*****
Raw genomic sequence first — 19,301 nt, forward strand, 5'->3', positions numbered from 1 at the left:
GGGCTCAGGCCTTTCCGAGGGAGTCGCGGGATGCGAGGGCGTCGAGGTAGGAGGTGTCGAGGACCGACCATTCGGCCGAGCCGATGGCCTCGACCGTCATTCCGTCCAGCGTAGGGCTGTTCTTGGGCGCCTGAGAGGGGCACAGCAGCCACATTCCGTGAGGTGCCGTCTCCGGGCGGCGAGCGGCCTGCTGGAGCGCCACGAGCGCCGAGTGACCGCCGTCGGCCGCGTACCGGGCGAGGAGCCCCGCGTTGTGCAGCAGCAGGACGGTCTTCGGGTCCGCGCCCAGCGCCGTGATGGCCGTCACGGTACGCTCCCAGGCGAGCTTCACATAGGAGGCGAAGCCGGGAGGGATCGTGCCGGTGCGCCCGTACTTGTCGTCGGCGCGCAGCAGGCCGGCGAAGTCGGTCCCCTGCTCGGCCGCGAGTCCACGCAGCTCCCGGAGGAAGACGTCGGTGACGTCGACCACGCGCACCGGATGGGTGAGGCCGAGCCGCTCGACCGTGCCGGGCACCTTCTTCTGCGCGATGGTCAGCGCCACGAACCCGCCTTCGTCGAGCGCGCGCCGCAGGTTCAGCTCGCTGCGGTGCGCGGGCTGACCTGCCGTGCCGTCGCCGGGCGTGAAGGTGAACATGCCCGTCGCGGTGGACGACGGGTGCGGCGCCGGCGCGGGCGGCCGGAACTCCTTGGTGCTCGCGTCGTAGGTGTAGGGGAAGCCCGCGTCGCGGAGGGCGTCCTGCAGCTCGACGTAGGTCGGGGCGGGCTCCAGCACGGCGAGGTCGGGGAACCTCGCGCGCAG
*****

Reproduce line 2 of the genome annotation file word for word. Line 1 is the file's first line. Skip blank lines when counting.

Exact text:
GGGCTCAGGCCTTTCCGAGGGAGTCGCGGGATGCGAGGGCGTCGAGGTAGGAGGTGTCGAGGACCGACCATTCGGCCGAGCCGATGGCCTCGACCGTCATTCCGTCCAGCGTAGGGCTGTTCTTGGGCGCCTGAGAGGGGCACAGCAGCCACATTCCGTGAGGTGCCGTCTCCGGGCGGCGAGCGGCCTGCTGGAGCGCCACGAGCGCCGAGTGACCGCCGTCGGCCGCGTACCGGGCGAGGAGCCCCGCGTTGTGCAGCAGCAGGACGGTCTTCGGGTCCGCGCCCAGCGCCGTGATGGCCGTCACGGTACGCTCCCAGGCGAGCTTCACATAGGAGGCGAAGCCGGGAGGGATCGTGCCGGTGCGCCCGTACTTGTCGTCGGCGCGCAGCAGGCCGGCGAAGTCGGTCCCCTGCTCGGCCGCGAGTCCACGCAGCTCCCGGAGGAAGACGTCGGTGACGTCGACCACGCGCACCGGATGGGTGAGGCCGAGCCGCTCGACCGTGCCGGGCACCTTCTTCTGCGCGATGGTCAGCGCCACGAACCCGCCTTCGTCGAGCGCGCGCCGCAGGTTCAGCTCGCTGCGGTGCGCGGGCTGACCTGCCGTGCCGTCGCCGGGCGTGAAGGTGAACATGCCCGTCGCGGTGGACGACGGGTGCGGCGCCGGCGCGGGCGGCCGGAACTCCTTGGTGCTCGCGTCGTAGGTGTAGGGGAAGCCCGCGTCGCGGAGGGCGTCCTGCAGCTCGACGTAGGTCGGGGCGGGCTCCAGCACGGCGAGGTCGGGGAACCTCGCGCGCAG